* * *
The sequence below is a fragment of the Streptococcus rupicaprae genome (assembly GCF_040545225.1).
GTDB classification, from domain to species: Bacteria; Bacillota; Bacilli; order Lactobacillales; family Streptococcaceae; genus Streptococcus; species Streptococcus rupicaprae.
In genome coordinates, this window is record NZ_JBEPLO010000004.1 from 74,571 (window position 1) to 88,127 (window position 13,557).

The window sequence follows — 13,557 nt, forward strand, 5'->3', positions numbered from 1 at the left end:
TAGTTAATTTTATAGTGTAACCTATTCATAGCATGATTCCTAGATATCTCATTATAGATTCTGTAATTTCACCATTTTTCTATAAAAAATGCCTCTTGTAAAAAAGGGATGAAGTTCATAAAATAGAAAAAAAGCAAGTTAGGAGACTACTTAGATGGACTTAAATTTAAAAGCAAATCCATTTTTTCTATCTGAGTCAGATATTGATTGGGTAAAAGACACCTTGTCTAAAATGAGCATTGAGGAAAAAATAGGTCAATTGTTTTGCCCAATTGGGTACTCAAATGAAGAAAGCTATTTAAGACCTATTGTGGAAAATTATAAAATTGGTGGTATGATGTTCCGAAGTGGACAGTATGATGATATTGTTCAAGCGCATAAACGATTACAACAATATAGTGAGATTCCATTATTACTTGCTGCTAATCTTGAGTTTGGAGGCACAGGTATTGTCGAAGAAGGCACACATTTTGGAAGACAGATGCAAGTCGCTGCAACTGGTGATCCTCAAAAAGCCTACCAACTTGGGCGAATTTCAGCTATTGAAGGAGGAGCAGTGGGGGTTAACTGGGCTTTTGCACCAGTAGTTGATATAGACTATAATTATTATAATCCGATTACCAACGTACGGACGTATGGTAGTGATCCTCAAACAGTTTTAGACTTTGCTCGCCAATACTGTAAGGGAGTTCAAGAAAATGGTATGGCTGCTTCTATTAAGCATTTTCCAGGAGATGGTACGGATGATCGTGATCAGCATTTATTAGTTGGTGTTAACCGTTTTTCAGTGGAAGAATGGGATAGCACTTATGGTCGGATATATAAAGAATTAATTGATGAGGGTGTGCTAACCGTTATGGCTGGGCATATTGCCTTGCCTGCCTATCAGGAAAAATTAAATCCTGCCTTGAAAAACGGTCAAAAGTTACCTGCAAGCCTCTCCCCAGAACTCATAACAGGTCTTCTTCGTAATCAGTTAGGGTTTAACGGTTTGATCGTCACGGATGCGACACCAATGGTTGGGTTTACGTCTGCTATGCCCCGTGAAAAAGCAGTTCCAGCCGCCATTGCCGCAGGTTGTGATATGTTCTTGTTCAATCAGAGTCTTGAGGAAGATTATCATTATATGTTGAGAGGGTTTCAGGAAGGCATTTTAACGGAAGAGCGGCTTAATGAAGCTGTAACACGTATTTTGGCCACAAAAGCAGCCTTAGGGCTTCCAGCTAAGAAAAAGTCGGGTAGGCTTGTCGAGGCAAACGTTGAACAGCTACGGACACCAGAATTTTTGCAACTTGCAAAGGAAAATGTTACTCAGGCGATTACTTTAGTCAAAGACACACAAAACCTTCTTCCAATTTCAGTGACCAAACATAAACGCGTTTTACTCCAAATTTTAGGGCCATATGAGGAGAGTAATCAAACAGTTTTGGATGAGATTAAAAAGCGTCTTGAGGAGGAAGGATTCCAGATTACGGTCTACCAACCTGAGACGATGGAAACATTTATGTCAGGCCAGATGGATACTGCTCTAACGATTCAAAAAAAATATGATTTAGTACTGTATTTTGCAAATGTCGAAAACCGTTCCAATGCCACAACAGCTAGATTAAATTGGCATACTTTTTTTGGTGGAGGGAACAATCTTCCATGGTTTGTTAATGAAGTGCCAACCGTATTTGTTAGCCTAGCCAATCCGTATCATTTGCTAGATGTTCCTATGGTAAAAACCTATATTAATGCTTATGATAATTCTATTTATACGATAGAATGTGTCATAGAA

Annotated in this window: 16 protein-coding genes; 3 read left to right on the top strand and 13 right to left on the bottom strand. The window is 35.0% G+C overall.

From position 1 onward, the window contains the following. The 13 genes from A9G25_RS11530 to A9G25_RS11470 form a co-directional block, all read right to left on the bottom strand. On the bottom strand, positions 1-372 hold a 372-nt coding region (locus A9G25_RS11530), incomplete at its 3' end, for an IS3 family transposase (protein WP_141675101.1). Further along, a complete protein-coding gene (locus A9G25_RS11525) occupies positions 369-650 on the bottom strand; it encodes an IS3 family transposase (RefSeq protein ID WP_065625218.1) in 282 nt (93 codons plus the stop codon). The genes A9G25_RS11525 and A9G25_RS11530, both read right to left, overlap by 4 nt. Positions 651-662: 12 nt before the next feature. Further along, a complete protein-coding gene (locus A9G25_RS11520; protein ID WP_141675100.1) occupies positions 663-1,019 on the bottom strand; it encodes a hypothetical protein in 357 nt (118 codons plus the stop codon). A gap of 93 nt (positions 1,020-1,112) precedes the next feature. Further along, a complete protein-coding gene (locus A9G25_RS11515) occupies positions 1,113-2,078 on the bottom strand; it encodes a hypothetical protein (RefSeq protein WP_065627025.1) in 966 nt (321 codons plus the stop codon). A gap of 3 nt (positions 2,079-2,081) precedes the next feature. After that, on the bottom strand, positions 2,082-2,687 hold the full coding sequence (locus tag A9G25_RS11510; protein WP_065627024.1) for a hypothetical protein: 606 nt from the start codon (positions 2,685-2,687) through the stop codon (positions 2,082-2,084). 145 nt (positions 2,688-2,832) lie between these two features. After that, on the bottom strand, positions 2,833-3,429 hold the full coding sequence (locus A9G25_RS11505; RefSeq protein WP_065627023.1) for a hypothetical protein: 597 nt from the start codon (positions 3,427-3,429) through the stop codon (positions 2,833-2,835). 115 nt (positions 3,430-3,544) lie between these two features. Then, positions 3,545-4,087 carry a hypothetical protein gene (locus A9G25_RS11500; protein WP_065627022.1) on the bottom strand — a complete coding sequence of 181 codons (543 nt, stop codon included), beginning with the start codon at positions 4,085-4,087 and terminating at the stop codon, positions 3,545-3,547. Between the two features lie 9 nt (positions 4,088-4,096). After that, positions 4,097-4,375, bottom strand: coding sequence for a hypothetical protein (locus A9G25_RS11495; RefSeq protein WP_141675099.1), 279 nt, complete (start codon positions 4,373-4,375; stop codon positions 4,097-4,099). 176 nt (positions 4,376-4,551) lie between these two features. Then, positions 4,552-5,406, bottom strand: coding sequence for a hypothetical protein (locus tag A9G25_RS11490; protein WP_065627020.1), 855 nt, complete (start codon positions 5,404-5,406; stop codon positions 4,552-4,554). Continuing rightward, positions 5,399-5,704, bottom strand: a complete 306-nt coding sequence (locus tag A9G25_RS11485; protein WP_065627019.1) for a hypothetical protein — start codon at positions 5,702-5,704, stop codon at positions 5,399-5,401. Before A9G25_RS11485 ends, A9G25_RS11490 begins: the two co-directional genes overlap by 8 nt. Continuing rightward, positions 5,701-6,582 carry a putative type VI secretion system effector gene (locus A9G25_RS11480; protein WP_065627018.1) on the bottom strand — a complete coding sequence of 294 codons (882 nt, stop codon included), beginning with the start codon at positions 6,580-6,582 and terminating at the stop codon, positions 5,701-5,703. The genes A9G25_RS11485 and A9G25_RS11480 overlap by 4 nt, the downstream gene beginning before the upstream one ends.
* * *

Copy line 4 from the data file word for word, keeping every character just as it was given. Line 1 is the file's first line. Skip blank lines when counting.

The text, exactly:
The window sequence follows — 13,557 nt, forward strand, 5'->3', positions numbered from 1 at the left end: